Abbey O’Leary ’24
In a conversation with the Tripod, Madison Thompson ’25 discusses her experiences as an organist at Trinity. Thompson has been working as an Assistant Chapel Organist since her freshman year with the chapel, accompanying the chapel singers and performing on Sundays as well as at Evensong. She is also the current recipient of the John Rose Organ Scholarship, usually awarded to only one advanced organ student who has chosen to study the organ primarily.
Thompson first came to Trinity in December 2020, touring campus during the height of Covid. She remembered arriving on an empty campus, far from the picturesque ideal of college expected on a first tour. However, Thompson said that from the beginning, “I just saw the beauty in the campus and everything it had to offer.” After her initial meeting with Professor Christopher Houlihan, Trinity College’s John Rose College Organist-and-Directorship Distinguished Chair of Chapel Music, Thompson remembered feeling welcomed and at home in the program. She has continued to study closely with Professor Houlihan, taking organ lessons, studying the extensive history and repertoire of concert music, and playing hymns. She expressed gratitude for her time spent working with Professor Houlihan, appreciative of his effort put into fostering connections with his students and building a community.
Thompson is one of five students currently studying the organ on campus. On a decisively professional track, she has taken on additional work as a Chapel Organist. She said that she is grateful for this exposure because it has given her the chance to work off campus and gain additional field opportunities. Thompson is also an Organ Scholar at St. Patrick St. Anthony Church in Hartford and spent a week at Yale University’s Organ Week alongside 16 other aspiring organists from around the country. Thompson said that since coming to Trinity and gaining this exposure, “the doors have really been opening up for me over the past two years of my study.”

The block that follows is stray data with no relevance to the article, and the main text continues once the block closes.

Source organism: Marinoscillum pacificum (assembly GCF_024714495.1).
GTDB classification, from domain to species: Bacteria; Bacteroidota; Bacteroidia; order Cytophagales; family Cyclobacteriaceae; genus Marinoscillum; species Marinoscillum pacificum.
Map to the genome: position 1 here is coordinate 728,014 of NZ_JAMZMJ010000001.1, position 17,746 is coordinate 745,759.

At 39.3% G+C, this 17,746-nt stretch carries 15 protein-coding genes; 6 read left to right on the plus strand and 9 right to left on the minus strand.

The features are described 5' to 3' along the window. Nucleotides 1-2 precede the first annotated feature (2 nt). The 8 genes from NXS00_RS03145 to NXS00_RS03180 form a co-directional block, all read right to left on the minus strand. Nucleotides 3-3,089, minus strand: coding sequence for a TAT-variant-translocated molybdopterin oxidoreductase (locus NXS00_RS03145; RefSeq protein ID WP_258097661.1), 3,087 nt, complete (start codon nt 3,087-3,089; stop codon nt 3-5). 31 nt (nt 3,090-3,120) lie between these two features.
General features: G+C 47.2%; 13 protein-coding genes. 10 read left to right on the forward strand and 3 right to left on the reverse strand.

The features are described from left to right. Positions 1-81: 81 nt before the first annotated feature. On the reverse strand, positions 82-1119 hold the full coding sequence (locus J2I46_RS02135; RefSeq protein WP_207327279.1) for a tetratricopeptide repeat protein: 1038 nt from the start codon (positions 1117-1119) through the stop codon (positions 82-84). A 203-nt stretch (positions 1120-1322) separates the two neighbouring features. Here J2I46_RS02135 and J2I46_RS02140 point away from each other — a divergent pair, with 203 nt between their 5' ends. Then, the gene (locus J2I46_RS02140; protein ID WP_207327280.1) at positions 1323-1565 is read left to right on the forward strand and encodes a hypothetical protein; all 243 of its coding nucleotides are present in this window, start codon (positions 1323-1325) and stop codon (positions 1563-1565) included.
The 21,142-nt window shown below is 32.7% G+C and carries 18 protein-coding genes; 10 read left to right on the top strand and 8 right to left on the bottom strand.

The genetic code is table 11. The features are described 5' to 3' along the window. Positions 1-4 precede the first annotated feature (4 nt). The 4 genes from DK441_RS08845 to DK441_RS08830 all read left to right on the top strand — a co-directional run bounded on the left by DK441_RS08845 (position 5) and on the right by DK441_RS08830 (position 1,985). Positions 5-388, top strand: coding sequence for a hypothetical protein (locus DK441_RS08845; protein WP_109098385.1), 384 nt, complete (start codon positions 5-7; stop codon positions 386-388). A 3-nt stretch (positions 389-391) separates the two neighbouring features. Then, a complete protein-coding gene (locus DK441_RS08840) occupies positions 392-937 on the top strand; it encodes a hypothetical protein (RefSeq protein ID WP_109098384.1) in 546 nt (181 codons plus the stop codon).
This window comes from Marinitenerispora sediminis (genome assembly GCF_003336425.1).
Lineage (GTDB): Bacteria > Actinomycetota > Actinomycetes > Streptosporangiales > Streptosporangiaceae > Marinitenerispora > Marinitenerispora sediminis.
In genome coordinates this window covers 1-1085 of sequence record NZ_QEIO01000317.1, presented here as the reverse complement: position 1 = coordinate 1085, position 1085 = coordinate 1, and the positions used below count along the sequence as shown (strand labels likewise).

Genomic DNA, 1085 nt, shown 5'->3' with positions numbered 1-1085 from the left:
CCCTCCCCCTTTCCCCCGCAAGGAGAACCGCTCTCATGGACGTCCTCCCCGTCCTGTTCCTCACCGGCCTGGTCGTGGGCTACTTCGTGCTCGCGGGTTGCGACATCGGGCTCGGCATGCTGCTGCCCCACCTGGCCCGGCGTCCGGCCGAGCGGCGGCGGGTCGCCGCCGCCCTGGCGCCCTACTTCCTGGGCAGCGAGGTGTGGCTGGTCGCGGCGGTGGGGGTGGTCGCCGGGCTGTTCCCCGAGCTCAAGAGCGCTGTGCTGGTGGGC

Thompson did note that organists have historically been male. She admitted that it is difficult, and before coming to Trinity she even worried about entering such a male-dominated field. However, the support she has received at Trinity, especially from Professor Houlihan, has been encouraging her to keep pursuing her passion of playing the organ professionally. She stated, “I felt really welcomed and never judged” since coming to Trinity.
When asked about her future plans, Thompson said that she will continue studying the organ in Paris in the spring at Middlebury in Paris. And, upon graduation, she aspires to continue her education of the organ in graduate school. However, her biggest goal is to “continue to do concerts and recitals and share music with others.” She said, “I really love making music” and expressed how much she loves being able to build a community through music, because, “When you put in all the effort and are able to share it, it is not only rewarding for yourself, but it is rewarding for those you share it with.”